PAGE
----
A Cultural Journal


    Written by: Amna and Yaver - Posted on: June 20, 2013 | Post your comment here Comments

    Google Translation: اُردو | 中文


    What a city! Best enjoyed by means of a leisurely stroll. The three ridges that form the city define its thirds or Terzi and give it a distinctive Y shape centred on the Campo. The streets are marked by lamp mountings decorated with the colours and symbols of the contradas, fiercely supported neighbourhood teams that feature in the Palio in July and August.

    The preservation of Siena as a medieval town is attributed to its loss of stature and occupation by the Florentines in the 16th century and the fact that it escaped damage during the Second World War. Walking the streets is definitely a walk through history. Although tourists abound near the Campo and the Duomo, nearer the walls of the city, they are quiet, narrow and traffic free on the whole.

    We spent a whole day here, in addition to the sheer pleasure of walking through the streets, the highlights were the Archivo di Stato and the baptistery. We went to other attractions such as the Museo dell Opera and Santa Maria de Servi.
    But the highlight was the Archivo di Stato. It is an archive of the city’s accounts and records from the 13th century to the 18th. Folders and bundles of records on vellum and paper are carefully stored in floor to ceiling shelves, each carefully labelled. You really get a sense of recorded history. But the fascination is really enhanced by the Tavollette di Biccherna. Wooden painted covers for the record books that show the changing shape of life in Siena over 600 years, forming a record of the world of the Sienese. The fascination starts with the name Biccherna – named after the Blacherne Palace in Constantinople, which was the Byzantine empire’s public records office. This provided the inspiration for the Sienese to start maintaining public financial records in the 13th century. By the 13th century the Byzantine empire was in its last throes, threatened by hostile Turks to the east, its trade controlled by the Venetian merchants who had wangled exclusive rights in return for financing its defence and pillaged by crusaders who decided in 1204 to take a detour and despoil the ancient seat of Christianity. The Sienese who went to Constantinople would probably have seen it, and Orthodox Christianity, as decadent, oriental and alien. But the practical lessons of the Byzantines were still carried back home.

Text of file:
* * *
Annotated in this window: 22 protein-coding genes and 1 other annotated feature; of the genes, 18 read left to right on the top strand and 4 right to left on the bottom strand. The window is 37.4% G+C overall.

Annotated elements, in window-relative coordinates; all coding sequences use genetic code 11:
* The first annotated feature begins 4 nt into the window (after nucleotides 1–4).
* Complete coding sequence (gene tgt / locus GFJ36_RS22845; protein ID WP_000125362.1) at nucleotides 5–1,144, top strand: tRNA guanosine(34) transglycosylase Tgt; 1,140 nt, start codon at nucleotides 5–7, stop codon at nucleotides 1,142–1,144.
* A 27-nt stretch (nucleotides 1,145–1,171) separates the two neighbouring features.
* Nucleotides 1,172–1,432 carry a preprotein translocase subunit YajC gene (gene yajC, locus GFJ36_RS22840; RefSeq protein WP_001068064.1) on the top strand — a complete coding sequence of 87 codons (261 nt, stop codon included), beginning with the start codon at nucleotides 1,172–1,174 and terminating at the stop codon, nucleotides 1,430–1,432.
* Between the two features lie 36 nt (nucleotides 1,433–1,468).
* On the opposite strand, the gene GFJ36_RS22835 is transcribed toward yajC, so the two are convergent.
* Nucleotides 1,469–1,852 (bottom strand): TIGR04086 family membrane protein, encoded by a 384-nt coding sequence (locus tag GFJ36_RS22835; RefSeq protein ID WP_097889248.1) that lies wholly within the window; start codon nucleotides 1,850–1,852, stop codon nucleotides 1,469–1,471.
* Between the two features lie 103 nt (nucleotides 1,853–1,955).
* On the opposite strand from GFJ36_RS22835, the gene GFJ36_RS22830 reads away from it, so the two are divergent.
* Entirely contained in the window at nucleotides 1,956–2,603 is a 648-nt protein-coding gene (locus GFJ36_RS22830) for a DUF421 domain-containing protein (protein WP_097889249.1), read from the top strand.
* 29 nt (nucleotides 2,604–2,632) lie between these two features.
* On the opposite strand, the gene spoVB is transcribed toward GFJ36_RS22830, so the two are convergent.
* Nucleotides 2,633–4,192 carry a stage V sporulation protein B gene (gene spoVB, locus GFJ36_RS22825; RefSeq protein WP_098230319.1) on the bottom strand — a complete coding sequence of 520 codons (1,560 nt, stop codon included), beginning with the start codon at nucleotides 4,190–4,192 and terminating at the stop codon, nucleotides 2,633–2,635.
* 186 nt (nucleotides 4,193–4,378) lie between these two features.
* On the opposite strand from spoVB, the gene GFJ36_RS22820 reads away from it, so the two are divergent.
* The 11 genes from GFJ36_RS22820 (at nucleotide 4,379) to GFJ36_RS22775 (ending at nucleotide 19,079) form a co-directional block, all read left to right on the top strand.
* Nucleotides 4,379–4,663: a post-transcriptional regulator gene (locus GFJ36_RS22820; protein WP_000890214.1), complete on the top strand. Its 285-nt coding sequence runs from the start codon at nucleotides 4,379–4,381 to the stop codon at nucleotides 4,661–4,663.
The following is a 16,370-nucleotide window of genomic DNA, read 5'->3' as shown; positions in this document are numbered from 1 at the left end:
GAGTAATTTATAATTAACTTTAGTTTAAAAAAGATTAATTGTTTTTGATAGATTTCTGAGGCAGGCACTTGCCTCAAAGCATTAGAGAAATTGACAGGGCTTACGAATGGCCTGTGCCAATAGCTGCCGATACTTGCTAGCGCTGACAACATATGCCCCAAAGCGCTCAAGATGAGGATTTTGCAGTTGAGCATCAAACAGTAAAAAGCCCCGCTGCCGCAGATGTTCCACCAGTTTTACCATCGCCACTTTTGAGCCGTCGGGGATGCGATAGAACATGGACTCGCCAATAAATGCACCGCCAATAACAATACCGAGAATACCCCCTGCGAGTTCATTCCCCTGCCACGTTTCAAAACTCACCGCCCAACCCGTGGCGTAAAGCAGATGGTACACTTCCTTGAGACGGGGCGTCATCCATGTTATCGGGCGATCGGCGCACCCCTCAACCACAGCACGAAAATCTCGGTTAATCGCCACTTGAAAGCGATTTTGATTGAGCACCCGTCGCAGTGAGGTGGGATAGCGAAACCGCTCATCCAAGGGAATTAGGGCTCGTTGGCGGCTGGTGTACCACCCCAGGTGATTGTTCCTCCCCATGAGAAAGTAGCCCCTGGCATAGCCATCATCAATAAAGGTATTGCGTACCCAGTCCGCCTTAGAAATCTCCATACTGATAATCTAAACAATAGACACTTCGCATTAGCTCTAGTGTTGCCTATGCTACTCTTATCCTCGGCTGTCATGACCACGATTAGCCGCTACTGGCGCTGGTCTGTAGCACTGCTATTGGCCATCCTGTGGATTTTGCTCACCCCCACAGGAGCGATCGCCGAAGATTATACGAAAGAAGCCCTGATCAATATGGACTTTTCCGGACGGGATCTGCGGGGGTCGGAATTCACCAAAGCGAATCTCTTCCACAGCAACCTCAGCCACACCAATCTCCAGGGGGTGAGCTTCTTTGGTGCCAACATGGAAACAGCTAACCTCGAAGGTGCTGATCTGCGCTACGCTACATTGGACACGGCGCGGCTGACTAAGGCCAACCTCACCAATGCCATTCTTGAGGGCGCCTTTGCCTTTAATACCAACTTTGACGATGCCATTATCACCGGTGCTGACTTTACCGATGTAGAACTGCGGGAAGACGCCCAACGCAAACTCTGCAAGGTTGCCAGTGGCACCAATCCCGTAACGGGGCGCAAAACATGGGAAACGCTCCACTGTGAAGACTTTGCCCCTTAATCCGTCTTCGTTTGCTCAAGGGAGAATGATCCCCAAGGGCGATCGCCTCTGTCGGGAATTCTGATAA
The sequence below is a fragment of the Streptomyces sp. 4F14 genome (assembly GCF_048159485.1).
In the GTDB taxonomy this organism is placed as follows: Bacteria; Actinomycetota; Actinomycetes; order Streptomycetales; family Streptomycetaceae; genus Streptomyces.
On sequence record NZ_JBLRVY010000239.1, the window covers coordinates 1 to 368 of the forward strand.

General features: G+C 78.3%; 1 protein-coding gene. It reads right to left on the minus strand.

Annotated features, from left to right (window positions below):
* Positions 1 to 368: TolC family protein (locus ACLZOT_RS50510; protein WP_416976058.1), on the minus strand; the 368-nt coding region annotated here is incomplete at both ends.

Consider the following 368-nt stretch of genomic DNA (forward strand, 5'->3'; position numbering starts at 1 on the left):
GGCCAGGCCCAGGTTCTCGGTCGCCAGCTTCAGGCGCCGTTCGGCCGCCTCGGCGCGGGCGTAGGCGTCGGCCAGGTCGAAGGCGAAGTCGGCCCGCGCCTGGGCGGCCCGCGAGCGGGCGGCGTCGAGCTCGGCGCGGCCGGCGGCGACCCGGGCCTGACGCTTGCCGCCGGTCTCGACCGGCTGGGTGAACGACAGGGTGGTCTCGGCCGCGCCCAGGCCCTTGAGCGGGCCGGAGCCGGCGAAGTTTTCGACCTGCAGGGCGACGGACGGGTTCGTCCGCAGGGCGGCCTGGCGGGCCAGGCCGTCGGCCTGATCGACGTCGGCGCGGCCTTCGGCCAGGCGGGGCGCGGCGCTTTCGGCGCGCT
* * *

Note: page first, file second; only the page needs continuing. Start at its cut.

The Biccherne were fascinating, slowly transmuting over the years from book covers to wall paintings and from holy to secular subjects. Painted by leading artists of the day, they are snapshots of the times, showing trade, public events and later on, world events such as the Battle of Lepanto in 1571 against the Ottomans. Painted annually, but with gaps in the collection, we saw a dramatic shift from medieval styles to early renaissance use of perspective and humanist images in the late 14th century. We also saw two representations of the Campo from the 14th century, one showing a joust and the other the return of a victorious army. With the exception to two newer buildings, the square looks exactly the same today as 600 years ago.

    Almost no one goes to the Archivo, the register showed an average of two visitors a day. One of its highlights is a balcony overlooking the Campo, which gives a unique perspective, see below.

    The baptistery of St John is like an undercroft for the Duomo. It is richly decorated by Vechiette and his pupil Benvenuto di Giovanni. But it’s highlight is the font, decorated by Donatello, Ghiberti and Jacopo dell Quercia.

    The Rough Guide says ‘Siena used to have a poor reputation for restaurants but over the last few years things have improved’ we agree with the first half of the sentence, the food in Siena was undistinguished compared to some of the excellent meals we had elsewhere.

    Link to Amina's blog: http://amnaabidi.wordpress.com/2013/05/11/oh-siena/


    You may also like: